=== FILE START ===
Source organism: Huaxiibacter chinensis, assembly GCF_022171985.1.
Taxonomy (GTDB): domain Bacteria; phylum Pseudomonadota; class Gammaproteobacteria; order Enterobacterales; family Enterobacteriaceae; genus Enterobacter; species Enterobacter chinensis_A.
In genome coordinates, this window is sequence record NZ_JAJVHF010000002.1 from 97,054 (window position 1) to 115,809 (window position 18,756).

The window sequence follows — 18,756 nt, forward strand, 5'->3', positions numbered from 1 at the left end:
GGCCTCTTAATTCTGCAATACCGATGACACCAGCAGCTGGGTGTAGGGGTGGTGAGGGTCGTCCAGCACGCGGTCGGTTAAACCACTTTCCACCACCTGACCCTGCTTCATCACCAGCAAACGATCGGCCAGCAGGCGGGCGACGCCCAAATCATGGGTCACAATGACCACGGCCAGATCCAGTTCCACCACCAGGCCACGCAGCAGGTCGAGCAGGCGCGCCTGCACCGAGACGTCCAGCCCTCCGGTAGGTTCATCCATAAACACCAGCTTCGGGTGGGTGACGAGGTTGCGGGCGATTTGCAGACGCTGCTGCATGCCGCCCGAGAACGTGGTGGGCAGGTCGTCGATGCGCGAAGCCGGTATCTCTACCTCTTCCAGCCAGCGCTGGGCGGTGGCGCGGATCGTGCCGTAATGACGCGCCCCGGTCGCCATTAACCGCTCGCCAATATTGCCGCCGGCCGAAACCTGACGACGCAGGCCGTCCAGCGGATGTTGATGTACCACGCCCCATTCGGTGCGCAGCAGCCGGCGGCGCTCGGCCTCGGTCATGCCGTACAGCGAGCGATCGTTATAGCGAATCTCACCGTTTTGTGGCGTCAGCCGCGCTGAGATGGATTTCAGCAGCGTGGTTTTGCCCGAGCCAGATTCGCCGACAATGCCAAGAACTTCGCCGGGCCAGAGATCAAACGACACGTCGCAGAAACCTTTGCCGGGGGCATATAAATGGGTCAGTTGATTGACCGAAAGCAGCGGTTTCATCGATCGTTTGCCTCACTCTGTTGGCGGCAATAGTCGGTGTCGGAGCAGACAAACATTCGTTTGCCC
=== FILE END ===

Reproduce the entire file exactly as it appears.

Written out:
Source organism: Huaxiibacter chinensis, assembly GCF_022171985.1.
Taxonomy (GTDB): domain Bacteria; phylum Pseudomonadota; class Gammaproteobacteria; order Enterobacterales; family Enterobacteriaceae; genus Enterobacter; species Enterobacter chinensis_A.
In genome coordinates, this window is sequence record NZ_JAJVHF010000002.1 from 97,054 (window position 1) to 115,809 (window position 18,756).

The window sequence follows — 18,756 nt, forward strand, 5'->3', positions numbered from 1 at the left end:
GGCCTCTTAATTCTGCAATACCGATGACACCAGCAGCTGGGTGTAGGGGTGGTGAGGGTCGTCCAGCACGCGGTCGGTTAAACCACTTTCCACCACCTGACCCTGCTTCATCACCAGCAAACGATCGGCCAGCAGGCGGGCGACGCCCAAATCATGGGTCACAATGACCACGGCCAGATCCAGTTCCACCACCAGGCCACGCAGCAGGTCGAGCAGGCGCGCCTGCACCGAGACGTCCAGCCCTCCGGTAGGTTCATCCATAAACACCAGCTTCGGGTGGGTGACGAGGTTGCGGGCGATTTGCAGACGCTGCTGCATGCCGCCCGAGAACGTGGTGGGCAGGTCGTCGATGCGCGAAGCCGGTATCTCTACCTCTTCCAGCCAGCGCTGGGCGGTGGCGCGGATCGTGCCGTAATGACGCGCCCCGGTCGCCATTAACCGCTCGCCAATATTGCCGCCGGCCGAAACCTGACGACGCAGGCCGTCCAGCGGATGTTGATGTACCACGCCCCATTCGGTGCGCAGCAGCCGGCGGCGCTCGGCCTCGGTCATGCCGTACAGCGAGCGATCGTTATAGCGAATCTCACCGTTTTGTGGCGTCAGCCGCGCTGAGATGGATTTCAGCAGCGTGGTTTTGCCCGAGCCAGATTCGCCGACAATGCCAAGAACTTCGCCGGGCCAGAGATCAAACGACACGTCGCAGAAACCTTTGCCGGGGGCATATAAATGGGTCAGTTGATTGACCGAAAGCAGCGGTTTCATCGATCGTTTGCCTCACTCTGTTGGCGGCAATAGTCGGTGTCGGAGCAGACAAACATTCGTTTGCCC